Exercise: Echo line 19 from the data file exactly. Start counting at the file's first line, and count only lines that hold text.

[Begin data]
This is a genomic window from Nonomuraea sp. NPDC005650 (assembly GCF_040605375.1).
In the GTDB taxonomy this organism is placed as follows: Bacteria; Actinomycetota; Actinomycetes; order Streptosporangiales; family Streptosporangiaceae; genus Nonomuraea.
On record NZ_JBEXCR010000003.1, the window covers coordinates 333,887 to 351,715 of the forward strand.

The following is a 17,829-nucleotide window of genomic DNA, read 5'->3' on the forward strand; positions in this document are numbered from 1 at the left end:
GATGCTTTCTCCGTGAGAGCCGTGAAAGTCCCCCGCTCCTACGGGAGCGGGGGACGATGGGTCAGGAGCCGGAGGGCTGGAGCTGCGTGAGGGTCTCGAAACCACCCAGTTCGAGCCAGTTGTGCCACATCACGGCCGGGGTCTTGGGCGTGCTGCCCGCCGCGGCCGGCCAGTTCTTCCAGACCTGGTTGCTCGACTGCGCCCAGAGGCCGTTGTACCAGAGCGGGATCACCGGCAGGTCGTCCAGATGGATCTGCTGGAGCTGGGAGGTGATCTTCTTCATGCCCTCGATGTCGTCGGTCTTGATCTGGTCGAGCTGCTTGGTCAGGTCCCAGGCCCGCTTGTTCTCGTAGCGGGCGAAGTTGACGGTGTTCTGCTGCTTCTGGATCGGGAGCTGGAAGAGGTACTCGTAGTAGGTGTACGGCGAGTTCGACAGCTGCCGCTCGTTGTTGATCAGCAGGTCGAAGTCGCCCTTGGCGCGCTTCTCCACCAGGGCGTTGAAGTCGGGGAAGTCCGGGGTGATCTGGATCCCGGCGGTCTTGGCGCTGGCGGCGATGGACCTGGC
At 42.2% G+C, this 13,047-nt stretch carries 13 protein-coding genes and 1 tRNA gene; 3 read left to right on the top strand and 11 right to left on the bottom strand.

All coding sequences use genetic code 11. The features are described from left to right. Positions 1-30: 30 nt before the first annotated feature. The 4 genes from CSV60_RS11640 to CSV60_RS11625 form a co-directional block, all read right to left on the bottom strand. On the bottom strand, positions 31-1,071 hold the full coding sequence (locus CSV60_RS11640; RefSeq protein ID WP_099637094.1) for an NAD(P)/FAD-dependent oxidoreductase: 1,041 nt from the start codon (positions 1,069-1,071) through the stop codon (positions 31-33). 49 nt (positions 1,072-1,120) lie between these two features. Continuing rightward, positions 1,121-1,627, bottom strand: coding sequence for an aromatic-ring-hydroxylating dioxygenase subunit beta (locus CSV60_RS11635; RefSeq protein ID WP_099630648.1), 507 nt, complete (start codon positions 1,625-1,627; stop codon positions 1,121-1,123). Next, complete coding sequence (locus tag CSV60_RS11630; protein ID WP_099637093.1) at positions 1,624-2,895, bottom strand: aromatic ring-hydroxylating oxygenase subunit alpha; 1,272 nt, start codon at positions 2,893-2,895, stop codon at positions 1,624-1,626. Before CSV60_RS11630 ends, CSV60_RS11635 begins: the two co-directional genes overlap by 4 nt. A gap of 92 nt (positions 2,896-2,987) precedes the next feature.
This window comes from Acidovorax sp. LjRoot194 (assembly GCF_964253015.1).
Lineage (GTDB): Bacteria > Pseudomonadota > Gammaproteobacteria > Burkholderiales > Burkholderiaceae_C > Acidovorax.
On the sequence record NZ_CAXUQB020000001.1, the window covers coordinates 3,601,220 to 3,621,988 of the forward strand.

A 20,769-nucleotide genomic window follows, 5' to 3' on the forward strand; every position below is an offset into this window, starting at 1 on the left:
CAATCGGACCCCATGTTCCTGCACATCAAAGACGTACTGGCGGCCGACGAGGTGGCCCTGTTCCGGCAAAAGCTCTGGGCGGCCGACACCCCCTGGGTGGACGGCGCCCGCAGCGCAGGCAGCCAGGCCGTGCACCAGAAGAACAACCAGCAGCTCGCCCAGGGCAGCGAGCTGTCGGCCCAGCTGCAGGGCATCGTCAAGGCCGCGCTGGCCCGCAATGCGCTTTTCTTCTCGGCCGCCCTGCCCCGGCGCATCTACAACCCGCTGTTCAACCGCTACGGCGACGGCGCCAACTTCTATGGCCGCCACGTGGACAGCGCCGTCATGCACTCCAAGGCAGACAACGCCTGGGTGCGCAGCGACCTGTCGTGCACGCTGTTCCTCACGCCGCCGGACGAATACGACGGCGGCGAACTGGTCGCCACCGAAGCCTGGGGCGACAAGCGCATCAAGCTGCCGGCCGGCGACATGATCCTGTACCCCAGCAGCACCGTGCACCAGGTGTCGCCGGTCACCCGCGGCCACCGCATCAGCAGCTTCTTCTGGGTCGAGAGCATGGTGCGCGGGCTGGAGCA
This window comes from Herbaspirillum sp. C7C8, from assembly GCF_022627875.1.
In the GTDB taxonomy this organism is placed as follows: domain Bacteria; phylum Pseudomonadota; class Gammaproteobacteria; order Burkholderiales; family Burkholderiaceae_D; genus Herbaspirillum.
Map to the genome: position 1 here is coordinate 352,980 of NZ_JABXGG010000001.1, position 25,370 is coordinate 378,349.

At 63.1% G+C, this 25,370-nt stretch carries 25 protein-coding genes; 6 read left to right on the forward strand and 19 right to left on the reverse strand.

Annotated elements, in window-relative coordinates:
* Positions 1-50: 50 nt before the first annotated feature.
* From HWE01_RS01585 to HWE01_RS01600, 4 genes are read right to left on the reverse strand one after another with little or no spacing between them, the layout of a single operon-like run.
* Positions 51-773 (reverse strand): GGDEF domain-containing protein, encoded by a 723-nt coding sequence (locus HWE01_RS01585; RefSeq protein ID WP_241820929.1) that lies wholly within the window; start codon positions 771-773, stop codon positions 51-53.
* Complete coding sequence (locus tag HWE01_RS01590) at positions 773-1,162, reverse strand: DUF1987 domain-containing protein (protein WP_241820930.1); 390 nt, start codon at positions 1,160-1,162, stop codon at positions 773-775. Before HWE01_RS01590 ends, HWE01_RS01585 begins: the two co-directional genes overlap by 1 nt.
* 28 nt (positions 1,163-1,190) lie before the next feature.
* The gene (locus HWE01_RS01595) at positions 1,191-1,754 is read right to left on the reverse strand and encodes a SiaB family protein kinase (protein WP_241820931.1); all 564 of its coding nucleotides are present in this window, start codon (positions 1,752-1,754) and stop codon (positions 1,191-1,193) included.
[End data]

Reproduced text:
* From HWE01_RS01585 to HWE01_RS01600, 4 genes are read right to left on the reverse strand one after another with little or no spacing between them, the layout of a single operon-like run.